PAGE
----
What is mental health? And why is there a common negative misconception of it?
Mental health problems are actually more common than you think, with one in four people being affected by mental illness every year. Thats why Mental Health Awareness Week has come about. It helps people to know that theyre not alone, it can strengthen relationships between friends, family and colleagues, and it starts to take the taboo out of something that affects us all.
With university exams going ahead, dreadful weather, minimal daylight, a recession with fewer opportunities and the Christmas blues, it is a testing time of the year for anyone; but spare a thought for the person who is feeling that strain more than others. By checking on an old friend, sending a text or a short phone call you can be doing enough to make someones day.
Time to Change Englands biggest mental health anti-stigma programme, run by the charities Mind and Rethink Mental Illness, aims to get more people talking about mental health than ever before. Thursday 6 February 2014 will be noted as the first Time to Talk day with the surrounding week raising awareness for the campaign.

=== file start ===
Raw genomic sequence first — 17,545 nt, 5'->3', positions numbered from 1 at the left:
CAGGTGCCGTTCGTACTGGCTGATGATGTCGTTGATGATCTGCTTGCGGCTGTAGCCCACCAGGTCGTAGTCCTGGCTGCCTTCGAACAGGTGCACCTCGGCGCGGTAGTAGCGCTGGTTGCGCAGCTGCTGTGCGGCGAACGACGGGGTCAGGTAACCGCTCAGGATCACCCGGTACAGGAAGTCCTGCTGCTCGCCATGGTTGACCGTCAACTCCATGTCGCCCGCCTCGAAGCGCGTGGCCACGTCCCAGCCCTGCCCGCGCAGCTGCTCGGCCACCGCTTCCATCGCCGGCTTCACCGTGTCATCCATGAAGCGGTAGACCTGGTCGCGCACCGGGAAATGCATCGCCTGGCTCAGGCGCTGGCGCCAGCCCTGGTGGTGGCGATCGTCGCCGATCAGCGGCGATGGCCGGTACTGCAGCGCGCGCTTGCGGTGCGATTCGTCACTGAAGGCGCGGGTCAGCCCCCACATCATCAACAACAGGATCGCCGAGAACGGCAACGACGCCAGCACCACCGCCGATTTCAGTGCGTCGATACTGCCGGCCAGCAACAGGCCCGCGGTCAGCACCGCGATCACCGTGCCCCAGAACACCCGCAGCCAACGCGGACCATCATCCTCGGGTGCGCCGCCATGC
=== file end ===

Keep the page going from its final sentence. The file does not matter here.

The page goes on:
Mental Health is a topic very close to me with those close to me suffering from it. It is an illness and not a weakness and one that can be resolved with some good old fashioned TLC. At the end of the day, everything will be ok because in my opinion everything happens for a reason. I know that is a cliche but it is something that has really helped me in the past, when I have felt the pressures of life. All I would suggest and encourage you to do, from the bottom of my heart to speak out. Talk to someone. You may not need to express the extent of your concern or go into intimate detail, but by talking, I personally began to realise that I wasnt the only person suffering from negative thoughts. I wasnt alone and sweeping problems, however minor under the carpet can cause great psychological damage.
With that in mind, this weekend, I intend to catch up with as many friends as possible and take comfort in knowing that I am there for them and they are there for me.